IT should have been a celebration of the closest Grand National ever – but within minutes of Neptune Collonges being declared the winner, the mood at Aintree changed.
The news started to break that Synchronised, who weeks earlier had won the Cheltenham Gold Cup, and According To Pete, had lost their lives after falls.
An estimated global TV audience of 600m saw Synchronised unseat his rider, champion jockey AP McCoy, before the race even began and run loose on the course, delaying the start of the world’s most famous steeplechase.
Within minutes, the top trending topic for Twitter in the UK was #banhorseracing, with thousands of people publishing their distaste at a sport described by some as “cruel” and “barbaric”.
At Aintree, a siege mentality was adopted. Racecourse managing director Julian Thick went before the media to repeat the mantra “we never stand still on safety” and promised a review of the course in conjunction with the British Horseracing Authority.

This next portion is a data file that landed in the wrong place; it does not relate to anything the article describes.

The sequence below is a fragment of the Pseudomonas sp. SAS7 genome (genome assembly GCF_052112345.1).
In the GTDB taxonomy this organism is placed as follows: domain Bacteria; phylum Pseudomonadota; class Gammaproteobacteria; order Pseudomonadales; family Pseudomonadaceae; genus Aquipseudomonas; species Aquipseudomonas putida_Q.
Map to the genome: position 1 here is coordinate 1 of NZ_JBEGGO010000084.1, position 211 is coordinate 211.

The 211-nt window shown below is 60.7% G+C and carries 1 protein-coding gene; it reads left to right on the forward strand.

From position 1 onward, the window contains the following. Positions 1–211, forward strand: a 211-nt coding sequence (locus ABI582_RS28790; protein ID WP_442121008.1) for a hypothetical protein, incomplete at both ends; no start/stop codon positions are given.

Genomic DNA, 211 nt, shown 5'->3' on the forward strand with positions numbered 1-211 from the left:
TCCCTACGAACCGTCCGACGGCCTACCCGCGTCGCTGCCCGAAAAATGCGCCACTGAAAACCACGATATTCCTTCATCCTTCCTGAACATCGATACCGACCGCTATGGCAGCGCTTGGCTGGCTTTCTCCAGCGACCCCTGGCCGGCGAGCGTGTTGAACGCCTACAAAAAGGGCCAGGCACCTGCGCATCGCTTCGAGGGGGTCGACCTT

But the same thing happened last year, when Ornais and Dooney’s Gate were killed in the race. Since 2002, 11 horses have died as a result of taking part in the four-mile, four-furlong race over what experts acknowledge are the most difficult fences in horseracing.
The size of the field has also been criticised, with 40 horses lining up on Saturday for one of Merseyside’s blue ribbon events, attended by more than 150,000 people over three days.
The RSPCA’s equine consultant David Muir was at Aintree – and he called the Grand National “the unacceptable face of horse racing”.
He also criticised the “drop fences”, where the landing side of the jump is lower than the take-off side. Becher’s Brook, where Synchronised fell, is such a fence although he galloped on after his fall before sustaining his injury.
Following last year’s race modifications were made to that fence but for Mr Muir, the changes have not gone far enough.
He said: “For the Grand National to continue, the first thing we must do is to get rid of the drop fences.”
He added the circumstances surrounding each death must be analysed individually to save “jumping to conclusions”.
Saturday’s reaction and Sunday’s headlines were ugly for Aintree and racing enthusiasts argue simply altering the fences will make little difference.